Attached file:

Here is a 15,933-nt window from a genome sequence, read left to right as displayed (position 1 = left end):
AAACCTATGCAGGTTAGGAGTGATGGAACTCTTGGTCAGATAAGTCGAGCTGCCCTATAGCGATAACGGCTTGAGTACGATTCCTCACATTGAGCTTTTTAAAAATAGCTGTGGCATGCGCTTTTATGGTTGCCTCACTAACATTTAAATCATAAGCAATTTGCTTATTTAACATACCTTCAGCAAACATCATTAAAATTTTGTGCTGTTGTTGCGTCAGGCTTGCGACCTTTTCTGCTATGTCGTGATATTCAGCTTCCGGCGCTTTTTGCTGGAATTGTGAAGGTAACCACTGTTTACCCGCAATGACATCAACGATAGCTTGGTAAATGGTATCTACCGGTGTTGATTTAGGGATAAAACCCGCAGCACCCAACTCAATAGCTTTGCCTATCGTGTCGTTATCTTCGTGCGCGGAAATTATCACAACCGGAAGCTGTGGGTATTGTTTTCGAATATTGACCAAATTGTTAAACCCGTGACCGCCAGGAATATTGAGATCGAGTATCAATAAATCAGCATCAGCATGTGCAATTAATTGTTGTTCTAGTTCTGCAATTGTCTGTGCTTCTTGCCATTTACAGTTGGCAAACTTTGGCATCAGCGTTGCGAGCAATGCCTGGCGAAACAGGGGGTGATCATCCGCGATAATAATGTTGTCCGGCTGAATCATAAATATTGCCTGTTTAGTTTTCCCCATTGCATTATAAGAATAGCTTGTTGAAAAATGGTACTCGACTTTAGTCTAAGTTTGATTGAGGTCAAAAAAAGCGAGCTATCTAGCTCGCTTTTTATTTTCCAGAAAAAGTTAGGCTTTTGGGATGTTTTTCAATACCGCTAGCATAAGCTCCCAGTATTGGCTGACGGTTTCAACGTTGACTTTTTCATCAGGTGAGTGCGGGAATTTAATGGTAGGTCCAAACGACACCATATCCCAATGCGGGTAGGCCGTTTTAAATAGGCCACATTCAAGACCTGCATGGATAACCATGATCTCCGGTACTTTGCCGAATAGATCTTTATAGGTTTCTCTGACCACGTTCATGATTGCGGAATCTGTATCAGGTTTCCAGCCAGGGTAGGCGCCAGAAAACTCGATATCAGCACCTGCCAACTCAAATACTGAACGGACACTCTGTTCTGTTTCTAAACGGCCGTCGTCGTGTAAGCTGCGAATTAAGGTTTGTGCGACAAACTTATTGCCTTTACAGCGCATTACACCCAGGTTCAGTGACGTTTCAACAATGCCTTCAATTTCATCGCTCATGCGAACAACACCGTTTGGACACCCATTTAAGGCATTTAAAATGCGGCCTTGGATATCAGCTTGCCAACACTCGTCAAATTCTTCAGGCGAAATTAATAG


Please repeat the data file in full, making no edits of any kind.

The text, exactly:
Here is a 15,933-nt window from a genome sequence, read left to right as displayed (position 1 = left end):
AAACCTATGCAGGTTAGGAGTGATGGAACTCTTGGTCAGATAAGTCGAGCTGCCCTATAGCGATAACGGCTTGAGTACGATTCCTCACATTGAGCTTTTTAAAAATAGCTGTGGCATGCGCTTTTATGGTTGCCTCACTAACATTTAAATCATAAGCAATTTGCTTATTTAACATACCTTCAGCAAACATCATTAAAATTTTGTGCTGTTGTTGCGTCAGGCTTGCGACCTTTTCTGCTATGTCGTGATATTCAGCTTCCGGCGCTTTTTGCTGGAATTGTGAAGGTAACCACTGTTTACCCGCAATGACATCAACGATAGCTTGGTAAATGGTATCTACCGGTGTTGATTTAGGGATAAAACCCGCAGCACCCAACTCAATAGCTTTGCCTATCGTGTCGTTATCTTCGTGCGCGGAAATTATCACAACCGGAAGCTGTGGGTATTGTTTTCGAATATTGACCAAATTGTTAAACCCGTGACCGCCAGGAATATTGAGATCGAGTATCAATAAATCAGCATCAGCATGTGCAATTAATTGTTGTTCTAGTTCTGCAATTGTCTGTGCTTCTTGCCATTTACAGTTGGCAAACTTTGGCATCAGCGTTGCGAGCAATGCCTGGCGAAACAGGGGGTGATCATCCGCGATAATAATGTTGTCCGGCTGAATCATAAATATTGCCTGTTTAGTTTTCCCCATTGCATTATAAGAATAGCTTGTTGAAAAATGGTACTCGACTTTAGTCTAAGTTTGATTGAGGTCAAAAAAAGCGAGCTATCTAGCTCGCTTTTTATTTTCCAGAAAAAGTTAGGCTTTTGGGATGTTTTTCAATACCGCTAGCATAAGCTCCCAGTATTGGCTGACGGTTTCAACGTTGACTTTTTCATCAGGTGAGTGCGGGAATTTAATGGTAGGTCCAAACGACACCATATCCCAATGCGGGTAGGCCGTTTTAAATAGGCCACATTCAAGACCTGCATGGATAACCATGATCTCCGGTACTTTGCCGAATAGATCTTTATAGGTTTCTCTGACCACGTTCATGATTGCGGAATCTGTATCAGGTTTCCAGCCAGGGTAGGCGCCAGAAAACTCGATATCAGCACCTGCCAACTCAAATACTGAACGGACACTCTGTTCTGTTTCTAAACGGCCGTCGTCGTGTAAGCTGCGAATTAAGGTTTGTGCGACAAACTTATTGCCTTTACAGCGCATTACACCCAGGTTCAGTGACGTTTCAACAATGCCTTCAATTTCATCGCTCATGCGAACAACACCGTTTGGACACCCATTTAAGGCATTTAAAATGCGGCCTTGGATATCAGCTTGCCAACACTCGTCAAATTCTTCAGGCGAAATTAATAG